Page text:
Miguel Amaya signed a contract with the Cubs at the age of 16.
Talent attracted scouts to the Panama-born catcher, but his maturity, work ethic and willingness to learn have combined with that talent to place the now 19-year-old at the top of Chicago's prospect ranking -- and No. 94 in all of baseball.
"Miguel is very mature," South Bend Cubs manager Jimmy Gonzalez said. "At the beginning of the season, things weren't going so well for him, but he was the same guy. He's not a guy who won't run a ball out because he got jammed. He always runs as hard as he can."
Amaya shook off a cold start -- and South Bend's cold weather -- to heat up in the summer. The 6-foot-1, 185-pound slugger is hitting .267 with 12 homers, 21 doubles, two triples and 49 RBIs.
Gonzalez said that Amaya's selection to the Midwest League All-Star Game and the Futures Game have helped him understand his capabilities.
"I think being named to the [Midwest League] All-Star Game, and going to the Futures Game, I think that let him know he could do this," Gonzalez said. "It was a confidence booster for him. It was an eye-opener for him. He was around big leaguers at the Futures Game in Washington, and for him, it was like, 'I know I belong here.' Once you have that confidence, you're on auto-pilot from there. You just go, go and keep working, because you have that confidence."
Video: South Bend's Amaya homers
Amaya said that he benefitted from his time at the Futures Game.
"I was able to learn from big leaguers like David Ortiz and Vladimir Guerrero," Amaya said. "I really learned a lot about hitting from David Ortiz. He talked to me about not wasting my at-bats and told me, for him, he was thinking one pitch, and if a pitcher didn't throw that pitch, he didn't swing at that ball. He was just focused on one pitch. If you have to, take the base on balls."
Amaya has become an everyday catcher for South Bend due to injuries to others at that position. He believes that fighting through the grind will prepare him for that challenge at the Major League level.
"It's hard to catch every day," Amaya said. "Your legs can get sore and tired. Mentally, I have to be strong and get through it. My mentality is to catch every day. I want to be part of the game. I think this experience will help me. I want to get to the big leagues and be a catcher every day."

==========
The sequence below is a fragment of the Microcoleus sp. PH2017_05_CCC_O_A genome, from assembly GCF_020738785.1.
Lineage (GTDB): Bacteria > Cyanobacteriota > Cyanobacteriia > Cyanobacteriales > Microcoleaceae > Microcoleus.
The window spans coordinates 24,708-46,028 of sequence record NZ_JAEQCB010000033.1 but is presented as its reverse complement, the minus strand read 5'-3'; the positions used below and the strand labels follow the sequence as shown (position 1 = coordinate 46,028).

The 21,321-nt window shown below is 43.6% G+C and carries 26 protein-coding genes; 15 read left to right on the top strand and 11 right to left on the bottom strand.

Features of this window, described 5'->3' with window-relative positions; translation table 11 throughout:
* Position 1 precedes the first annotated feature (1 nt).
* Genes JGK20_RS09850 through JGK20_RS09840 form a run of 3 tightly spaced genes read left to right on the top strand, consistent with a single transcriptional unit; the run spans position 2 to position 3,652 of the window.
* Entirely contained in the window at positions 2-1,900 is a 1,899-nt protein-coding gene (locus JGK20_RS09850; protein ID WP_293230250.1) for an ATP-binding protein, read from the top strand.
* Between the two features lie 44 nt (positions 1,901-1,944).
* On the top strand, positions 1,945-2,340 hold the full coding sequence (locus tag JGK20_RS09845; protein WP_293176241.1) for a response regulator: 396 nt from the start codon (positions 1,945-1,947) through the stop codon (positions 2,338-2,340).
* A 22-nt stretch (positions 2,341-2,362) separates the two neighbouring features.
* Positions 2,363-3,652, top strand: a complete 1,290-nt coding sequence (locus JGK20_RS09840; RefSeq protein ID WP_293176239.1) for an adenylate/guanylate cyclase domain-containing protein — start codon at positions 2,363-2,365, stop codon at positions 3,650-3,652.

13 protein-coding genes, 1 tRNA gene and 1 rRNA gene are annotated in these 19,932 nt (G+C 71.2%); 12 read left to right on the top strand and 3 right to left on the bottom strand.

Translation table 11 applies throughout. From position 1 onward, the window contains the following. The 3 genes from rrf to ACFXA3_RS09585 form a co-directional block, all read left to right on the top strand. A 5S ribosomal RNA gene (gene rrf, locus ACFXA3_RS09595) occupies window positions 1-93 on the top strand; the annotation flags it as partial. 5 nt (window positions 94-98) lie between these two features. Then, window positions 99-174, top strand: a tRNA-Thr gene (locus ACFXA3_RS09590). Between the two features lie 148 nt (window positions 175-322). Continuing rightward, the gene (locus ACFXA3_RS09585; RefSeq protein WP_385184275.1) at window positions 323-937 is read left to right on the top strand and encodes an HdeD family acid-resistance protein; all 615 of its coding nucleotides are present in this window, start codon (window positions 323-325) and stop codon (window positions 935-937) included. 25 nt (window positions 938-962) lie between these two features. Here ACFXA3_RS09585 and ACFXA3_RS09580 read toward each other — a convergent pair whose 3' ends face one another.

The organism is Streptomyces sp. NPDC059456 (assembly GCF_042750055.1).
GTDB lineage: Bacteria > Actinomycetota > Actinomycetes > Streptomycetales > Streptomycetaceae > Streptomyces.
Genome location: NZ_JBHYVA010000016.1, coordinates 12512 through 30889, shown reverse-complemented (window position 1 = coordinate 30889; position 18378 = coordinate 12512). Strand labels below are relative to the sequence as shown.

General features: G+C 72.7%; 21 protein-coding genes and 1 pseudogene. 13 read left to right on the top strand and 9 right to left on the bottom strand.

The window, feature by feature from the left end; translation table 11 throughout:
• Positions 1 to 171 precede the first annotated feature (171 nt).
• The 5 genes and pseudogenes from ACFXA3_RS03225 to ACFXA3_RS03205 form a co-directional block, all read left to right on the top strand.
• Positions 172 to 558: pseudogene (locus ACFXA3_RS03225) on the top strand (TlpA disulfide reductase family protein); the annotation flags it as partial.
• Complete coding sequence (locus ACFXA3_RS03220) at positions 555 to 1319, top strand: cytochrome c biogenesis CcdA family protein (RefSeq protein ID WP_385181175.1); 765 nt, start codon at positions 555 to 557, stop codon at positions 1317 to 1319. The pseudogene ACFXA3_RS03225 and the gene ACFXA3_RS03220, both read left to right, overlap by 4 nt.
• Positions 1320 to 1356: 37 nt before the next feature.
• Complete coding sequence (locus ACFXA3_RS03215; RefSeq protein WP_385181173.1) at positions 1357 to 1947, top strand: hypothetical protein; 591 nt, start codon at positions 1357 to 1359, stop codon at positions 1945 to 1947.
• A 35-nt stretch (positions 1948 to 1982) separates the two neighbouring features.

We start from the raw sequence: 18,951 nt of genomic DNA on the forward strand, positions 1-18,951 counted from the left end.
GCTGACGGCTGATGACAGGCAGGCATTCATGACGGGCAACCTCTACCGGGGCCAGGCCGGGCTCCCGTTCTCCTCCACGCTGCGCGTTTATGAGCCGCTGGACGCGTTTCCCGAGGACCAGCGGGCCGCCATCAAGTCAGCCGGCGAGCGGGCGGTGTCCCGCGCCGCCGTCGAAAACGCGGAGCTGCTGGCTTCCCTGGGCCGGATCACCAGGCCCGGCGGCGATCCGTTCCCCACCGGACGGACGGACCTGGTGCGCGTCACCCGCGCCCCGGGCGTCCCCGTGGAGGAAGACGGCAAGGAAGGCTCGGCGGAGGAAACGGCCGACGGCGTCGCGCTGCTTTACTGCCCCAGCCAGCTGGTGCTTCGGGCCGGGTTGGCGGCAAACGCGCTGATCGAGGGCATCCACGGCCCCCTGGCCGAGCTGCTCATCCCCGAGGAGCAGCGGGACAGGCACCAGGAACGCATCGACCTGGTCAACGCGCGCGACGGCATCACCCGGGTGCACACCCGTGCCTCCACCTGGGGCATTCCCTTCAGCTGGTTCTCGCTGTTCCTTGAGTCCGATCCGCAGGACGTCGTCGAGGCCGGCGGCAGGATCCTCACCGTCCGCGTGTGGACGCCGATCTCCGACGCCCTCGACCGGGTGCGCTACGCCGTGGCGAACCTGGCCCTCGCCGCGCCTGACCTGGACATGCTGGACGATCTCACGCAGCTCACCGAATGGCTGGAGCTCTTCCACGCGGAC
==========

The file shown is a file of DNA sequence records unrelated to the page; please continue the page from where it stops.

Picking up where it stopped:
When Amaya gets a rare break from behind the plate, he's either a designated hitter or playing first base, because South Bend wants to keep its offensive lineup strong. He's proven to be an adept first baseman, with good hands and athletic ability helping him field the position at a high level.
That versatility only adds to his value as a power-hitting catcher.
"Miguel is a hard-worker," Gonzalez said. "What he's done behind the plate is what got him to this level, and then just exploding offensively has really gotten people's attention. The power, obviously, has surpassed what he did last year [at Class A Short Season Eugene]. What he does at the plate, the adjustments he's made, laying off pitches, handling being pitched differently and having the production … other teams see that and pitch him differently. He's aware of where he stands and what he has to do."
Strong-arming the competition: Bryan Abreu, a 6-foot-1, 175-pound right-handed pitcher, was sidelined last season in early August with an elbow injury after going 1-3 with a 7.98 ERA in eight games (six of them starts). Abreu returned to action on June 23 in the New York-Penn League and was promoted to Quad Cities, where he made his first start on July 11. Since rehabbing from the elbow injury, he's 6-0 with three saves and a sparkling 0.63 ERA. He has struck out 69 and walked 13 in 42 2/3 innings. With Quad Cities, Abreu is 4-0 with a 0.34 ERA, striking out 47 and walking only 7.
Red-hot Dragon: Dayton's Alejo Lopez has been punishing Midwest League pitching in the past month. In his last 27 games, Lopez is hitting .378 (37-of-98) and has seen his batting average skyrocket from .247 to .320. His average since July 15 is second in full-season Class A baseball and 17th among all full-season players in the Minors. His 14-game hitting streak ended Sunday (Aug. 12), after he hit .414 during that run.
Hitting the brakes: West Michigan finally was able to halt its losing streak against Bowling Green. The WhiteCaps, who topped the Hot Rods on Sunday by a score of 2-0, only managed 12 runs during its nine-game losing streak against their first-place division rival.